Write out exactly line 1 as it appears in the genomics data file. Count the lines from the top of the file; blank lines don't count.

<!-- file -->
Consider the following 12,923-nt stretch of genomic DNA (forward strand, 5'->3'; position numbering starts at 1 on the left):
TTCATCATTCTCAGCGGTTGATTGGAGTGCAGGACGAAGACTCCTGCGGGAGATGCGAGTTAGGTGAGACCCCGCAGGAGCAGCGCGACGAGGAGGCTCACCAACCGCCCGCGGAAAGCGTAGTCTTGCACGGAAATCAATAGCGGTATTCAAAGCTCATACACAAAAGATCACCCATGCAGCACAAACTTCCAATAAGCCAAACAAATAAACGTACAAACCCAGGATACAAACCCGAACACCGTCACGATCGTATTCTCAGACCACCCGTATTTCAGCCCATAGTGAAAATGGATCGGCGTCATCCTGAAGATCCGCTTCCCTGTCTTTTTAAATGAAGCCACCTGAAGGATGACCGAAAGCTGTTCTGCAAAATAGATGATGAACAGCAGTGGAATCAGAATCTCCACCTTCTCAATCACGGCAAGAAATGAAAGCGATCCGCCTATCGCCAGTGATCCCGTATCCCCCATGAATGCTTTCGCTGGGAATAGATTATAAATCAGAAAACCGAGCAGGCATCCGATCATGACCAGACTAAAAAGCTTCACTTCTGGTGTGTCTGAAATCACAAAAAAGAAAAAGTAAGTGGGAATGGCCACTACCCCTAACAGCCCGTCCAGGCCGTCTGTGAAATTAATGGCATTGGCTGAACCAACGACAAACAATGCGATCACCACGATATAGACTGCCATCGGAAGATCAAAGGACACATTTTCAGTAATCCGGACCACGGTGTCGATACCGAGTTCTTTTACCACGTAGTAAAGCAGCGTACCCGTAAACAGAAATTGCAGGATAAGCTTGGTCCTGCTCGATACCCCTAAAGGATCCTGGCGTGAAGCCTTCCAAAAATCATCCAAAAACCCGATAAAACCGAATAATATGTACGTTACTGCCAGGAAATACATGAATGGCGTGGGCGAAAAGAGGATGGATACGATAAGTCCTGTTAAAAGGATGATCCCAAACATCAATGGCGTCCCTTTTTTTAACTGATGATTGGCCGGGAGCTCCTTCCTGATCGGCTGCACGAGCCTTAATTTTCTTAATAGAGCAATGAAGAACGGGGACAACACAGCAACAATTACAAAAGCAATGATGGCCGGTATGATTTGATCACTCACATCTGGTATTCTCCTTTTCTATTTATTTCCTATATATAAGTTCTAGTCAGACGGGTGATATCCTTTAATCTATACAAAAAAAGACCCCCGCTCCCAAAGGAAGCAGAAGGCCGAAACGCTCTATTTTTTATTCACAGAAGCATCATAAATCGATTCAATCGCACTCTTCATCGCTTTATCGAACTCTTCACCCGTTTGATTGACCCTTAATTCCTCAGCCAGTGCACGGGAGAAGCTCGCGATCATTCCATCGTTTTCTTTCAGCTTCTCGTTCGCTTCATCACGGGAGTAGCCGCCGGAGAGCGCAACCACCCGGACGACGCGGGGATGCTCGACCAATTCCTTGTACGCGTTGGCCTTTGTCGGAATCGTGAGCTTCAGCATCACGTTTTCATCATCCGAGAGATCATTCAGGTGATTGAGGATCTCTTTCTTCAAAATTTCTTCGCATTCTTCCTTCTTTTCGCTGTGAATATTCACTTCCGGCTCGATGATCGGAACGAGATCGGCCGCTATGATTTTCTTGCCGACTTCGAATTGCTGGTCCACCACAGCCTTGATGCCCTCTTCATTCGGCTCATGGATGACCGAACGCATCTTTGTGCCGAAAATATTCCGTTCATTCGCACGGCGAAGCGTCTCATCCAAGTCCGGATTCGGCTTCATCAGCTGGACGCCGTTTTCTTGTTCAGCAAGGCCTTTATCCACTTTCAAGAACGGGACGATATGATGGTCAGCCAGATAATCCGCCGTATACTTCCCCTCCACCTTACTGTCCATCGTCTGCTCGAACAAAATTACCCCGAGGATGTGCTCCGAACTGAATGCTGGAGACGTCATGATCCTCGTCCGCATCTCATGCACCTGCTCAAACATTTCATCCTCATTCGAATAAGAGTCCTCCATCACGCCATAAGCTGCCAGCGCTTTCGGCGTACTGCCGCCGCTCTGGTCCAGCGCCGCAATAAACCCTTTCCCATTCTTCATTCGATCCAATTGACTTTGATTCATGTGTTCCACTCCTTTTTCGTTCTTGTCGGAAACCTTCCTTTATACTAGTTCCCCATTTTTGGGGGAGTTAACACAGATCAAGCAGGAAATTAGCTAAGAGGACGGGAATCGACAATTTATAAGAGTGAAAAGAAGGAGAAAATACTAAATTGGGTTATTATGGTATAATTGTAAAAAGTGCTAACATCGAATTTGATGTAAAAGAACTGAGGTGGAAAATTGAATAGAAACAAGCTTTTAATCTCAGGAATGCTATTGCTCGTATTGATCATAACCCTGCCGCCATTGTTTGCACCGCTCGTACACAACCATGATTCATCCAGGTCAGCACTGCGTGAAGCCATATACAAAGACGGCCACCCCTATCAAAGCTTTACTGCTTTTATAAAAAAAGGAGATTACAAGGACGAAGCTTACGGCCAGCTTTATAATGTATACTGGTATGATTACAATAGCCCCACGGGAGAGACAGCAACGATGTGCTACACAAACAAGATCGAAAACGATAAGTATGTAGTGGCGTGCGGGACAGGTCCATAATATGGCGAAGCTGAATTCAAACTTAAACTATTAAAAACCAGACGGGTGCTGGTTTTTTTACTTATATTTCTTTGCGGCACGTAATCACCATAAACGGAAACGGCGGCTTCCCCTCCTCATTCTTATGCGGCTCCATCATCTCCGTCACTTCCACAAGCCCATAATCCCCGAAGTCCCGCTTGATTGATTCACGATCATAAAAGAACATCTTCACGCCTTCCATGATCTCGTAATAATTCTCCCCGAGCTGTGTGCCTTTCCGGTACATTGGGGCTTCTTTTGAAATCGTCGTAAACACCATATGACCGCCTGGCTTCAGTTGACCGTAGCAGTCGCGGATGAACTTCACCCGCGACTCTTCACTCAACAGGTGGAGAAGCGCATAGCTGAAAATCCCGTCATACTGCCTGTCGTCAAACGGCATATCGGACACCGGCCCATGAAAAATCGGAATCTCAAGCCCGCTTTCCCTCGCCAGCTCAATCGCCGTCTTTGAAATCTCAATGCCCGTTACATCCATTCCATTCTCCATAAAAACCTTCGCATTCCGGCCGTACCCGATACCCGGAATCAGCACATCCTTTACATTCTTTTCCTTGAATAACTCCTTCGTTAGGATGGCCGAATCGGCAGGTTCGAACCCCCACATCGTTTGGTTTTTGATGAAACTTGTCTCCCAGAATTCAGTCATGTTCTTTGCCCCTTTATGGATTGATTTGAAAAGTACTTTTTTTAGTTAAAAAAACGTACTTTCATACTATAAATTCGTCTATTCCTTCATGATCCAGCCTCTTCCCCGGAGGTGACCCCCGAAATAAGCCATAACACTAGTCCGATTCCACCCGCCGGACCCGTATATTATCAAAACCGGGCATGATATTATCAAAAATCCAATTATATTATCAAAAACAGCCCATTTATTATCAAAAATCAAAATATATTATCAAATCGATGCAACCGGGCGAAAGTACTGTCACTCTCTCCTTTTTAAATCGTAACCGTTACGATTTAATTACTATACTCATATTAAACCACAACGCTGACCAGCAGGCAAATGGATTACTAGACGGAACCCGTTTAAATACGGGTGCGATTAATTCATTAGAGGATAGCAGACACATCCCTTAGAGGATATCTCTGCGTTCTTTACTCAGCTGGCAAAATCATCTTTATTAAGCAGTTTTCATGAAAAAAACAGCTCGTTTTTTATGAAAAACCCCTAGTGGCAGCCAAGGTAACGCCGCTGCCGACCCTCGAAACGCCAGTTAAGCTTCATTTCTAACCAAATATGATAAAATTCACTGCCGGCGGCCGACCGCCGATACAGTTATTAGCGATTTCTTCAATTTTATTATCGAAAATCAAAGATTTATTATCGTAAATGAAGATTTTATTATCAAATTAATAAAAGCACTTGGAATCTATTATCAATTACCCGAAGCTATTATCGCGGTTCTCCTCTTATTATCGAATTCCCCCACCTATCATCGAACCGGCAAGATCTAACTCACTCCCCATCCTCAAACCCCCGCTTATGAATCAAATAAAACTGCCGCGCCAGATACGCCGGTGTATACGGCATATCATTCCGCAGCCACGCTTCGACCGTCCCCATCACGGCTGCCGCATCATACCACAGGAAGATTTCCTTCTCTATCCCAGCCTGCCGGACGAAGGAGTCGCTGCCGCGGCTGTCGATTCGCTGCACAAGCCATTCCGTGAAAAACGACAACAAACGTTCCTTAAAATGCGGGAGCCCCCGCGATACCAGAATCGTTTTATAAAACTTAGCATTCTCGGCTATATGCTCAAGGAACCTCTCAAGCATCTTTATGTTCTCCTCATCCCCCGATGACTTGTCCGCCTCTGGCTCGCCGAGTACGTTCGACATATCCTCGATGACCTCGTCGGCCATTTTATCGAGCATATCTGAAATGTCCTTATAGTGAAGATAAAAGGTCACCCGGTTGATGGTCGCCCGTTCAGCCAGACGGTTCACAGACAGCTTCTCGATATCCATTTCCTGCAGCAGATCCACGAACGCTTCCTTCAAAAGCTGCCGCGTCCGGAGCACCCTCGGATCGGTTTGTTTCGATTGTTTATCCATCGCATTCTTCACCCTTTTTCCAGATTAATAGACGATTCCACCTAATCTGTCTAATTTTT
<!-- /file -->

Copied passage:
Consider the following 12,923-nt stretch of genomic DNA (forward strand, 5'->3'; position numbering starts at 1 on the left):